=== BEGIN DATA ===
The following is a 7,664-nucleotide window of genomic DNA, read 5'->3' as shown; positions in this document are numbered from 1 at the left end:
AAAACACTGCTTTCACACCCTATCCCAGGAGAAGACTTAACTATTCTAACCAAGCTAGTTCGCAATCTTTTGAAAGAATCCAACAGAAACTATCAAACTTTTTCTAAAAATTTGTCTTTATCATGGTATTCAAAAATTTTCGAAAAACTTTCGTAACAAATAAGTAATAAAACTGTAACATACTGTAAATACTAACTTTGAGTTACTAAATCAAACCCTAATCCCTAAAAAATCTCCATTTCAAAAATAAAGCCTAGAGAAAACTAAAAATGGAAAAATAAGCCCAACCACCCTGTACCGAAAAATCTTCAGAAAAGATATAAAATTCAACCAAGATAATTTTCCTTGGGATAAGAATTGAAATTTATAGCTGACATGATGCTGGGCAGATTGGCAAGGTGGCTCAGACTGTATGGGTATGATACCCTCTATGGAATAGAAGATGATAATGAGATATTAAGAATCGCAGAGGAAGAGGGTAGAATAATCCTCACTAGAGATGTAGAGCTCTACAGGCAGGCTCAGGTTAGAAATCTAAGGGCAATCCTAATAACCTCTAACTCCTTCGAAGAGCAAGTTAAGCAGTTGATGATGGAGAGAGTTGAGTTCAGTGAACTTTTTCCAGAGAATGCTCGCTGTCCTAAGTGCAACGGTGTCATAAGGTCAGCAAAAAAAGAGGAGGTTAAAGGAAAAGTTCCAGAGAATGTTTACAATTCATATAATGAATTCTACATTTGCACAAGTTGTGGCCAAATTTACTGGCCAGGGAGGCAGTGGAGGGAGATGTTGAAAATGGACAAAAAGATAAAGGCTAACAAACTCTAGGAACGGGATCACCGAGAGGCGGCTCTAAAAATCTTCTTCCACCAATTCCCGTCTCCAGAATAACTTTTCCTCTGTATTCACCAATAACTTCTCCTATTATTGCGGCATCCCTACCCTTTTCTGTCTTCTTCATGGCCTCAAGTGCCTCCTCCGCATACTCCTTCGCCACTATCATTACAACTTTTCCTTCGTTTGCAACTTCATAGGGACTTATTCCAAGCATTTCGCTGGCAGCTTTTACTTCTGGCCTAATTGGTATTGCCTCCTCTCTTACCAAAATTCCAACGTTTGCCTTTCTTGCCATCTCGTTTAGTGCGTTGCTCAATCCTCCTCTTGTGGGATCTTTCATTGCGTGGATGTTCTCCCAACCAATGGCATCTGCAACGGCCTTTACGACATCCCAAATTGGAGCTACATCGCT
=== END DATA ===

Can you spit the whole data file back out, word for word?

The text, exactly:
The following is a 7,664-nucleotide window of genomic DNA, read 5'->3' as shown; positions in this document are numbered from 1 at the left end:
AAAACACTGCTTTCACACCCTATCCCAGGAGAAGACTTAACTATTCTAACCAAGCTAGTTCGCAATCTTTTGAAAGAATCCAACAGAAACTATCAAACTTTTTCTAAAAATTTGTCTTTATCATGGTATTCAAAAATTTTCGAAAAACTTTCGTAACAAATAAGTAATAAAACTGTAACATACTGTAAATACTAACTTTGAGTTACTAAATCAAACCCTAATCCCTAAAAAATCTCCATTTCAAAAATAAAGCCTAGAGAAAACTAAAAATGGAAAAATAAGCCCAACCACCCTGTACCGAAAAATCTTCAGAAAAGATATAAAATTCAACCAAGATAATTTTCCTTGGGATAAGAATTGAAATTTATAGCTGACATGATGCTGGGCAGATTGGCAAGGTGGCTCAGACTGTATGGGTATGATACCCTCTATGGAATAGAAGATGATAATGAGATATTAAGAATCGCAGAGGAAGAGGGTAGAATAATCCTCACTAGAGATGTAGAGCTCTACAGGCAGGCTCAGGTTAGAAATCTAAGGGCAATCCTAATAACCTCTAACTCCTTCGAAGAGCAAGTTAAGCAGTTGATGATGGAGAGAGTTGAGTTCAGTGAACTTTTTCCAGAGAATGCTCGCTGTCCTAAGTGCAACGGTGTCATAAGGTCAGCAAAAAAAGAGGAGGTTAAAGGAAAAGTTCCAGAGAATGTTTACAATTCATATAATGAATTCTACATTTGCACAAGTTGTGGCCAAATTTACTGGCCAGGGAGGCAGTGGAGGGAGATGTTGAAAATGGACAAAAAGATAAAGGCTAACAAACTCTAGGAACGGGATCACCGAGAGGCGGCTCTAAAAATCTTCTTCCACCAATTCCCGTCTCCAGAATAACTTTTCCTCTGTATTCACCAATAACTTCTCCTATTATTGCGGCATCCCTACCCTTTTCTGTCTTCTTCATGGCCTCAAGTGCCTCCTCCGCATACTCCTTCGCCACTATCATTACAACTTTTCCTTCGTTTGCAACTTCATAGGGACTTATTCCAAGCATTTCGCTGGCAGCTTTTACTTCTGGCCTAATTGGTATTGCCTCCTCTCTTACCAAAATTCCAACGTTTGCCTTTCTTGCCATCTCGTTTAGTGCGTTGCTCAATCCTCCTCTTGTGGGATCTTTCATTGCGTGGATGTTCTCCCAACCAATGGCATCTGCAACGGCCTTTACGACATCCCAAATTGGAGCTACATCGCT